1) THE FANATIC – 2019 was a heavy year for discourse regarding how Hollywood should be casting potentially sensitive roles. Frankly put, certain types of performance just don’t fly anymore! Apparently those conversations never reached the ears of Limp Bizkit frontman Fred Durst, who cast the increasingly bonkers John Travolta as an obsessed cinephile on the autism spectrum in this revolting and moronic “satire” of fandom and fame. Adopting a stooped, shuffling gait, obnoxious whine and patchy mullet, the fallen actor conjures up a genuinely mortifying creation; the living embodiment of a fiery train yard collision. Grotesque protagonist aside, though, this is just a deeply terrible and cruel study in posturing frat-boy nihilism with nothing insightful to say whatsoever. The Fanatic wants so badly to be this generation’s Misery, and while that word definitely springs to mind throughout it’s not in relation to the works of Stephen King.
Thursday, January 30, 2020
The Bottom Five Worst Films of 2019
Posted by Cam Smith at 3:57 PM 2 comments:
Thursday, January 09, 2020
The Top 10 Best Films of 2019
1) ONCE UPON A TIME… IN HOLLYWOOD – Energetically rebounding back into audiences’ good graces after 2015’s polarizing underperformer The Hateful Eight, visionary virtuoso Quentin Tarantino’s passionate love letter to 1969 Hollywood is his most heartfelt and comical work to date. A wild, weird and uncharacteristically sweet cocktail of old time showbiz minutiae, bubbly nostalgia, killer tunes and obscure pop-culture nerdery, Once Upon a Time… in Hollywood continues QT’s winning trend of kooky historical revisionism in fresh and occasionally startling ways. Fashioning iconic roles for Leonardo DiCaprio and Brad Pitt (the former in primo self-absorbed bumbling mode, the latter cool as Mr. Freeze) as struggling western TV veterans, Tarantino brings the crazy waning days of the 60s alive with a formidable cast and an obsessive attention to detail. Both an adoring deep dive into a bygone era, and a rapturously radical rewriting of Sharon Tate’s dreadful narrative, this fairy tale hang-out delight is a blissful escape of the highest order, and only grows more and more magical with each subsequent revisit.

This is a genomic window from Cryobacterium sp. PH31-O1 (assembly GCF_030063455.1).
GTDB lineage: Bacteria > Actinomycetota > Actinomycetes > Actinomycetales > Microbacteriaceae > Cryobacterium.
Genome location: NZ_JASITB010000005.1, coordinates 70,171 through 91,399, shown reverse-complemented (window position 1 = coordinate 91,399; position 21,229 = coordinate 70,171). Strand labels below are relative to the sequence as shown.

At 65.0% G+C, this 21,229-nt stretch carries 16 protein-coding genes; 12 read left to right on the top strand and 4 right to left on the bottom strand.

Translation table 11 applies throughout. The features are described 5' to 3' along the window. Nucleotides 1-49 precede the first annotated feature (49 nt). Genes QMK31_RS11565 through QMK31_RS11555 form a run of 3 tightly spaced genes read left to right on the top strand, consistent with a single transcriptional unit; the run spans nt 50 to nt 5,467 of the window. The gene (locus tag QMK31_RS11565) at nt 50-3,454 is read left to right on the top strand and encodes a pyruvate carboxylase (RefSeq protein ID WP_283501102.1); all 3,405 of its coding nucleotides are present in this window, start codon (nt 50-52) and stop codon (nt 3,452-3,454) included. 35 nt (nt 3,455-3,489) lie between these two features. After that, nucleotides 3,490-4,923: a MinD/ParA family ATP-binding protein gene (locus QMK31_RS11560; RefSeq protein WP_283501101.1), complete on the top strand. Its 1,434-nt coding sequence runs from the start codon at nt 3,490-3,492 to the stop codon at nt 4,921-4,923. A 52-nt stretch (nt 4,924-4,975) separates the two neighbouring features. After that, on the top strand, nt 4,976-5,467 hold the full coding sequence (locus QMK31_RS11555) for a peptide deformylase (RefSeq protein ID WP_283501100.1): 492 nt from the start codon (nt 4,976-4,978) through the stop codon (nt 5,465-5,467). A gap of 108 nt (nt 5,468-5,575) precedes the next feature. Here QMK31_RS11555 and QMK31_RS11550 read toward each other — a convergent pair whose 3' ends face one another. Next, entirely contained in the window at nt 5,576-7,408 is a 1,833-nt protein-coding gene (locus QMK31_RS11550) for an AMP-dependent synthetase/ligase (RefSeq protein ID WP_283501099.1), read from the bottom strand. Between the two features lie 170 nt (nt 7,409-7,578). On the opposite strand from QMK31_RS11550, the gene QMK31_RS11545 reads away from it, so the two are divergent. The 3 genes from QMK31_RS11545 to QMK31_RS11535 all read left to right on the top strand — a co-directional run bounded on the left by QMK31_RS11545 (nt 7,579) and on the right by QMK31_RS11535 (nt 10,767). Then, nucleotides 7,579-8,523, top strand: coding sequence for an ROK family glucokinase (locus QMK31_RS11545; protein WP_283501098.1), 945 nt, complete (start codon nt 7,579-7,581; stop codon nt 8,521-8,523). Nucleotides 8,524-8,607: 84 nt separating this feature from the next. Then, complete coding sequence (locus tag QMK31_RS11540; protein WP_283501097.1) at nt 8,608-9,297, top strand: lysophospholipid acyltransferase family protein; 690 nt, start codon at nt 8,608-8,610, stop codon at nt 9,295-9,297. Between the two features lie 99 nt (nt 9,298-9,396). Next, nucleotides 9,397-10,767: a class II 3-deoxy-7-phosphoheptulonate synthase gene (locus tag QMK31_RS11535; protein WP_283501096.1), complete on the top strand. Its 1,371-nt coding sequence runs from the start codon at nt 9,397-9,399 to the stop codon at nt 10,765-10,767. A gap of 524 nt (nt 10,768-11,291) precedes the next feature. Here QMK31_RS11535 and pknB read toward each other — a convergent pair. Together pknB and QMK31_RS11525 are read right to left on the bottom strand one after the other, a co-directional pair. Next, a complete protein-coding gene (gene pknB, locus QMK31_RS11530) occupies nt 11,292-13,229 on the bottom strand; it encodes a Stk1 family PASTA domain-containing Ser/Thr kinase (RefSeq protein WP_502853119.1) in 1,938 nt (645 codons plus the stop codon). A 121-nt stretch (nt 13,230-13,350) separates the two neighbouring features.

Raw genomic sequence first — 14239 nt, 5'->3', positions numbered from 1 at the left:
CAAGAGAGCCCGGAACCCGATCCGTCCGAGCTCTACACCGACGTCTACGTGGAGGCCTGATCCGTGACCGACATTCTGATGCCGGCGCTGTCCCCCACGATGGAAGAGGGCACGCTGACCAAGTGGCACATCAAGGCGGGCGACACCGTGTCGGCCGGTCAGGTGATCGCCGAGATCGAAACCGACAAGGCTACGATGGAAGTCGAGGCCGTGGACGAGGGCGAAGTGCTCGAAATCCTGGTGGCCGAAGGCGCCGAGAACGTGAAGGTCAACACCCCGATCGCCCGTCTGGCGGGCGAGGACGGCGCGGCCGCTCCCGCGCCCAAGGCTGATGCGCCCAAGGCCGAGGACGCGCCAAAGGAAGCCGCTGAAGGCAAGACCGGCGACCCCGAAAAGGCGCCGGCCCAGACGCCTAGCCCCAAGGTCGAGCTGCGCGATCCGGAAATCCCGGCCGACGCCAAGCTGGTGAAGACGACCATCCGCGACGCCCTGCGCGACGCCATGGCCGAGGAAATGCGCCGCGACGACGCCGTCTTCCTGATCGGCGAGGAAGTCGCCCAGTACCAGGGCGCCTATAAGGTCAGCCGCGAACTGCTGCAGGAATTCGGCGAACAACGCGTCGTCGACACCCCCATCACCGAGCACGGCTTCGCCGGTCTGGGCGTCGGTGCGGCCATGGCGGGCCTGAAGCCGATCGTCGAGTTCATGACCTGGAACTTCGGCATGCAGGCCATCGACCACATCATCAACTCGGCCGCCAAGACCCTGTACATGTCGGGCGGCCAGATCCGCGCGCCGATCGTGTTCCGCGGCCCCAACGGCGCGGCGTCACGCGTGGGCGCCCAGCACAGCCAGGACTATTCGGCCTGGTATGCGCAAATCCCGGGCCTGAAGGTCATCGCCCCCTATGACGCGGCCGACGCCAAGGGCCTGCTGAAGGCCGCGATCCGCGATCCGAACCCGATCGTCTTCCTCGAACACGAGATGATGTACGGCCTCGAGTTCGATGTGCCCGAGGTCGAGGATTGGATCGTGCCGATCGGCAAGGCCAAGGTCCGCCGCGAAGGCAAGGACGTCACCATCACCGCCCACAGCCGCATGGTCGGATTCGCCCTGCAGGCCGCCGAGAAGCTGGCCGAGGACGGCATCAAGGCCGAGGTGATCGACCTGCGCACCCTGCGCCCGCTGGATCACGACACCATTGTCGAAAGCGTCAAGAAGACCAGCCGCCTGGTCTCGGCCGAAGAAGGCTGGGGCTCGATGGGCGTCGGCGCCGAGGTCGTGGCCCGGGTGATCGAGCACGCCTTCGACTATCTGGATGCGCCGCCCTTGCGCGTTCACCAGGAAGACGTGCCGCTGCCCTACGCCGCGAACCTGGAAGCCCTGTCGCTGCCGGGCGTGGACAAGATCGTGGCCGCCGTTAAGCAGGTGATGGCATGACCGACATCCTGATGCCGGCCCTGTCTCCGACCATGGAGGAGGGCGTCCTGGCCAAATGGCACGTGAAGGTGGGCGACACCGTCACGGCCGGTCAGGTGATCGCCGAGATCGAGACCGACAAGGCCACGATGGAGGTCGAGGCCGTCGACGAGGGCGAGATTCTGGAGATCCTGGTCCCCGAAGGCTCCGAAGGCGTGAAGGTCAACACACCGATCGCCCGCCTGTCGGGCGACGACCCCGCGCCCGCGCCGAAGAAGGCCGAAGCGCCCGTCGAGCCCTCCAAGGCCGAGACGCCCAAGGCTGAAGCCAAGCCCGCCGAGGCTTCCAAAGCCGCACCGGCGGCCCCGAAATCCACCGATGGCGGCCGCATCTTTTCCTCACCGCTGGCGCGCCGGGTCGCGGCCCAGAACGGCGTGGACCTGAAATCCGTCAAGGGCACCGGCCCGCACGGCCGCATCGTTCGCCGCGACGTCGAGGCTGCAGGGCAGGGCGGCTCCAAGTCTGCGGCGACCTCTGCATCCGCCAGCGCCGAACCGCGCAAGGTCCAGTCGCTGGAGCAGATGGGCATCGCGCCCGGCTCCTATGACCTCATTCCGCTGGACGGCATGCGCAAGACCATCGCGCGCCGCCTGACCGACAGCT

Posted by Cam Smith at 4:43 PM 1 comment:
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